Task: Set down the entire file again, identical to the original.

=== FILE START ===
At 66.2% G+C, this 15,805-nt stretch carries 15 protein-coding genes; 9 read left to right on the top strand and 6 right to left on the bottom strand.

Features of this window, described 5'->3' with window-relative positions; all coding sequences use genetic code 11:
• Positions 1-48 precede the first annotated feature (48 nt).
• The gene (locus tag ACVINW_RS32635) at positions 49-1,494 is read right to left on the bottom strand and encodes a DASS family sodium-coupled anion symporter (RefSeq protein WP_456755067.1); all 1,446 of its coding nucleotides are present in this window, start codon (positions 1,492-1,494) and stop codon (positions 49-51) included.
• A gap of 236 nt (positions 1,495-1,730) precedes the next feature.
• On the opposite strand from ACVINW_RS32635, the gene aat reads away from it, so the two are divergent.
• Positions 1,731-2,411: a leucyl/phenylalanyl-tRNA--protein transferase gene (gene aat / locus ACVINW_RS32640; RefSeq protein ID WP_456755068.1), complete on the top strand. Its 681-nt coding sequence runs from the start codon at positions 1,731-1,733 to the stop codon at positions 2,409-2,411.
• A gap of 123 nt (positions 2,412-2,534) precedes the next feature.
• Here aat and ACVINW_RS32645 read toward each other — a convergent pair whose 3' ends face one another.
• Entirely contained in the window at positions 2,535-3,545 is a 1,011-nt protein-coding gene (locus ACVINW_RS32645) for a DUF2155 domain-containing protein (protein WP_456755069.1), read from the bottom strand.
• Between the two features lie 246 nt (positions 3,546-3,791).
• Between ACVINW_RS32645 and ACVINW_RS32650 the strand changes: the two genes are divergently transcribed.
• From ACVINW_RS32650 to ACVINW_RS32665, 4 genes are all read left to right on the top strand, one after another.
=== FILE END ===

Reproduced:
At 66.2% G+C, this 15,805-nt stretch carries 15 protein-coding genes; 9 read left to right on the top strand and 6 right to left on the bottom strand.

Features of this window, described 5'->3' with window-relative positions; all coding sequences use genetic code 11:
• Positions 1-48 precede the first annotated feature (48 nt).
• The gene (locus tag ACVINW_RS32635) at positions 49-1,494 is read right to left on the bottom strand and encodes a DASS family sodium-coupled anion symporter (RefSeq protein WP_456755067.1); all 1,446 of its coding nucleotides are present in this window, start codon (positions 1,492-1,494) and stop codon (positions 49-51) included.
• A gap of 236 nt (positions 1,495-1,730) precedes the next feature.
• On the opposite strand from ACVINW_RS32635, the gene aat reads away from it, so the two are divergent.
• Positions 1,731-2,411: a leucyl/phenylalanyl-tRNA--protein transferase gene (gene aat / locus ACVINW_RS32640; RefSeq protein ID WP_456755068.1), complete on the top strand. Its 681-nt coding sequence runs from the start codon at positions 1,731-1,733 to the stop codon at positions 2,409-2,411.
• A gap of 123 nt (positions 2,412-2,534) precedes the next feature.
• Here aat and ACVINW_RS32645 read toward each other — a convergent pair whose 3' ends face one another.
• Entirely contained in the window at positions 2,535-3,545 is a 1,011-nt protein-coding gene (locus ACVINW_RS32645) for a DUF2155 domain-containing protein (protein WP_456755069.1), read from the bottom strand.
• Between the two features lie 246 nt (positions 3,546-3,791).
• Between ACVINW_RS32645 and ACVINW_RS32650 the strand changes: the two genes are divergently transcribed.
• From ACVINW_RS32650 to ACVINW_RS32665, 4 genes are all read left to right on the top strand, one after another.